Throughout this essay, I will discuss any claims that Maria may have and any remedy she would be entitled to if she were to win. Also I will discuss any defenses that the Hotel may have against Maria's claims.
Maria would have legitimate claims under the NLRA (specifically, Section 8(a)(3)) and Title VII of the Civil Rights Act of 1964. Possible remedies would be the reinstatement of Maria in her former position with back pay plus interest. More so, since the Supreme Court ruled in Sure-Tan Inc. v. National Labor Relations Board, 467 U. S. 883, 893 (1984), that undocumented workers are entitled to the protections and remedies under the National Labor Relations Act (NLRA).
Unfortunately, the enactment of Immigration Reform and Control Act of 1986 (IRCA) created a new employment eligibility verification system, commonly known as the “I 9 process, " to deter the employment of unauthorized workers. IRCA makes it unlawful for employers to knowingly violate the employment eligibility verification requirements and makes it a crime for an undocumented worker to use false documents to obtain employment.
Moreover, the Supreme Court decided in Hoffman Plastic Compounds, Inc. v. NLRB, 535 U. S. 137 (2002) that an undocumented worker who was unlawfully terminated for participating in union organizing activities and who had gained his employment by presenting false documents was prohibited under federal immigration law from receiving an award of back pay under the National Labor Relations Act (NLRA).
Thus, the Hotel could ask the court to dismiss the claim, and argued that Hoffman precluded illegal aliens from bringing any claims under the FLSA; NLRA, Title VII or whatever.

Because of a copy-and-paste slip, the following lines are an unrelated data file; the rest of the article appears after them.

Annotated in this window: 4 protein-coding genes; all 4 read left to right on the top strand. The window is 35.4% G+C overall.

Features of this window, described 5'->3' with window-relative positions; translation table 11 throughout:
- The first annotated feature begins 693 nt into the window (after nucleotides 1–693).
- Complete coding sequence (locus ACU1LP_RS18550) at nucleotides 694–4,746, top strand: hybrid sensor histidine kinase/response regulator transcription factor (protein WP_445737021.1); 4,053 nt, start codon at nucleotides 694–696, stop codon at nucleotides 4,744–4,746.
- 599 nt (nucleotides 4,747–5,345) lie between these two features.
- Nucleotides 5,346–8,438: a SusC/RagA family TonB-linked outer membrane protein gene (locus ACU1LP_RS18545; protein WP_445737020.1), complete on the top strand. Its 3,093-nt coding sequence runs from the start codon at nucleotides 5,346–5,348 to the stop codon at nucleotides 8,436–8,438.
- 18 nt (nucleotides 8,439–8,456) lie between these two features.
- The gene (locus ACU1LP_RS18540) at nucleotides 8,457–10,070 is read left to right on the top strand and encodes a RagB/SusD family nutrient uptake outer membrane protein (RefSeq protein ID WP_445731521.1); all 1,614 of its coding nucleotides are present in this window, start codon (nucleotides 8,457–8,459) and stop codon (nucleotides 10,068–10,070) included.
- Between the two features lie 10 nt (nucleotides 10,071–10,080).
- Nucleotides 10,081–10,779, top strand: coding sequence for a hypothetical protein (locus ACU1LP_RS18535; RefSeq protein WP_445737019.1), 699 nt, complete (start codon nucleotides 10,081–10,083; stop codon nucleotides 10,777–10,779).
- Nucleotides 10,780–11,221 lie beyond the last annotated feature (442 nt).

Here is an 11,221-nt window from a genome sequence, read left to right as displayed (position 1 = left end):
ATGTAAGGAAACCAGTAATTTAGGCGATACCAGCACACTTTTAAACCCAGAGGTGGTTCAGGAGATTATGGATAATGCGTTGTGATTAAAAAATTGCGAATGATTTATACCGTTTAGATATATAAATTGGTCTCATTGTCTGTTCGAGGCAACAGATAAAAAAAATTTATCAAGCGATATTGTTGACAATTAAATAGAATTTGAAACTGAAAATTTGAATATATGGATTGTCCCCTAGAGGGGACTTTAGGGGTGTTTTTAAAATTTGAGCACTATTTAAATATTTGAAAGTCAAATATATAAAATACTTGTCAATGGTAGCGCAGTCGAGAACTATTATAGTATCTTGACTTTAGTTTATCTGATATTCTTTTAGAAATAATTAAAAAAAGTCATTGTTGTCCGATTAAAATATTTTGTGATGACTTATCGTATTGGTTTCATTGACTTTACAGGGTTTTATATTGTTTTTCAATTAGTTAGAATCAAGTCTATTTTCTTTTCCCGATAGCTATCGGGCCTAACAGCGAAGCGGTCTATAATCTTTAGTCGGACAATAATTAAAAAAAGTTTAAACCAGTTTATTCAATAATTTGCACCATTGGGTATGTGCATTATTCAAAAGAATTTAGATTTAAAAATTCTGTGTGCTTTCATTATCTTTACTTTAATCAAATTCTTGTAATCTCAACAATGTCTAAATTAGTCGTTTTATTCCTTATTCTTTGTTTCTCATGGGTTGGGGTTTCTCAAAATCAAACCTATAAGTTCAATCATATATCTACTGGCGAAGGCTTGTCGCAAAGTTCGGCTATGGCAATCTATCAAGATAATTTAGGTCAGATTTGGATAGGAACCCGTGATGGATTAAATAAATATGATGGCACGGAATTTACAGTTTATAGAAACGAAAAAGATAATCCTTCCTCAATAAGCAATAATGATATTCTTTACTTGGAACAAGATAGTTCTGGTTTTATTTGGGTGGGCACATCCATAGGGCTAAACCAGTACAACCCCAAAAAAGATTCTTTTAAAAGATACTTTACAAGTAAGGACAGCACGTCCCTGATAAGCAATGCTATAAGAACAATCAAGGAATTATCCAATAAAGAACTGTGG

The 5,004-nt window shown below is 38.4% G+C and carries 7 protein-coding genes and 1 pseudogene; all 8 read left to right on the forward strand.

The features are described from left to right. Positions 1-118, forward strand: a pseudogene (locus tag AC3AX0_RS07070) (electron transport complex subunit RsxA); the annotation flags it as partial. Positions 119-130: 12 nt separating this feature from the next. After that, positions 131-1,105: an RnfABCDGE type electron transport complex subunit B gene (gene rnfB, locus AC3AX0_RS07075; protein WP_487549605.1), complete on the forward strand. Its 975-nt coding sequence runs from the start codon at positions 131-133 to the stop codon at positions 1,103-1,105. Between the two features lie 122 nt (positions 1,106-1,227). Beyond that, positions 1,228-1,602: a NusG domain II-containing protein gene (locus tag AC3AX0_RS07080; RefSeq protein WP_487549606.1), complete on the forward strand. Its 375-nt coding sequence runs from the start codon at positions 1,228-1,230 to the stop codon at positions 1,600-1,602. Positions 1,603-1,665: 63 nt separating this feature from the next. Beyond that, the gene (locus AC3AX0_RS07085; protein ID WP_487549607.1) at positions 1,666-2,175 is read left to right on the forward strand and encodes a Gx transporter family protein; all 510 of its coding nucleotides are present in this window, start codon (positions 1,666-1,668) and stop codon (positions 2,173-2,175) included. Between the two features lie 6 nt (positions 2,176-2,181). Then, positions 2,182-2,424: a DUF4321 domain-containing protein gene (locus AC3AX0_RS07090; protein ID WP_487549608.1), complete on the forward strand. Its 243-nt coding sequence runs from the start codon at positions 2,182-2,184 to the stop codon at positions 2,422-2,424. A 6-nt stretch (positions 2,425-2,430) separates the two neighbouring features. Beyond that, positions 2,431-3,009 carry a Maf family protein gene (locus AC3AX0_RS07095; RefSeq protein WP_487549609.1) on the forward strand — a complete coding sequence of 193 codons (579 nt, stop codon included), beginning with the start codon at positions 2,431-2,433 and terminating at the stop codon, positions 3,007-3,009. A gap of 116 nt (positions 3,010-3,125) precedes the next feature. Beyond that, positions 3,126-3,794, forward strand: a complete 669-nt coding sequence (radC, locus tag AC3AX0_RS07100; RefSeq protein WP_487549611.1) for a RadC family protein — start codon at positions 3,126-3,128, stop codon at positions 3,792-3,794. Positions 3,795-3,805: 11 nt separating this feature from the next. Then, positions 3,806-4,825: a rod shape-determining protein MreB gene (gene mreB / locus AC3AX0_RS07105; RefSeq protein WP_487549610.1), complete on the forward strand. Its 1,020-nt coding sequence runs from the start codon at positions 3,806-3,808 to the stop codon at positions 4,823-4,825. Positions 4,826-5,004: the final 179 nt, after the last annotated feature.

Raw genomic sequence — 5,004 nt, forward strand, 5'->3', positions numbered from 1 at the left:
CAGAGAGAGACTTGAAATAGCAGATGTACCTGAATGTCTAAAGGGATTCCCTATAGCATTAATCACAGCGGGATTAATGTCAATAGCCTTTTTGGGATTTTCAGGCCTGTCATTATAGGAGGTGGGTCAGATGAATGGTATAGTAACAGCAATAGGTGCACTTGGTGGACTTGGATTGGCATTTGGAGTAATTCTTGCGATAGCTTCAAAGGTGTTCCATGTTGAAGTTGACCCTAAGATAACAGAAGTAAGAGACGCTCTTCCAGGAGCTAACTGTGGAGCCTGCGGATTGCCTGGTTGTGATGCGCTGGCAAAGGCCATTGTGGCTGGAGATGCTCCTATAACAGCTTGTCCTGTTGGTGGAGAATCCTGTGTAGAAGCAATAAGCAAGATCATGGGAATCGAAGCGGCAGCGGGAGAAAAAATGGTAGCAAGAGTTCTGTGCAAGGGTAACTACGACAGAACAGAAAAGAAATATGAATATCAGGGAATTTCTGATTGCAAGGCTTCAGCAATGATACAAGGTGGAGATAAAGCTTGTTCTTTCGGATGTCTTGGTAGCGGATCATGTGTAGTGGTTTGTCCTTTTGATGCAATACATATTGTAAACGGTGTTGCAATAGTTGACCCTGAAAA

Fortunately, all is not lost because the NLRB, States (e. g. , New York and California) and lower courts are finding ways to hold employers accountable. For example, the defendant in Balbuena, et al. v. IDR Realty LLC, et al. , 2006 asked the court to dismiss the claim, and argued that Hoffman precluded illegal aliens from bringing any claims under the FLSA. According to National Immigration Law Center, the defendants, citing Hoffman, continued by filing a motion, arguing that federal law preempted Balbuena's state tort claims and that an award of lost wages to Balbuena would undermine national immigration policies. The court rejected this argument, and interpreted Hoffman as applying only to the “very specific" remedy of back pay for work “not performed. " Howbeit, Balbuena suffered a reversal on appeal.
Harvard Law School trained Attorney Dennise A. Calderon-Barrera put it best,
undocumented does not necessarily mean unprotected under U. S. labor laws. It does mean, however, that under certain U. S. labor and employment laws, undocumented aliens will be left without comprehensive and effective protection, to the detriment of all workers within U. S. borders and to the detriment of U. S. immigration laws and policies.
In conclusion, I discussed claims that Maria had and the remedy she would be entitled to if she were to win. Also I discussed defenses that the Hotel has against Maria's claims.
Karl A. Mitchell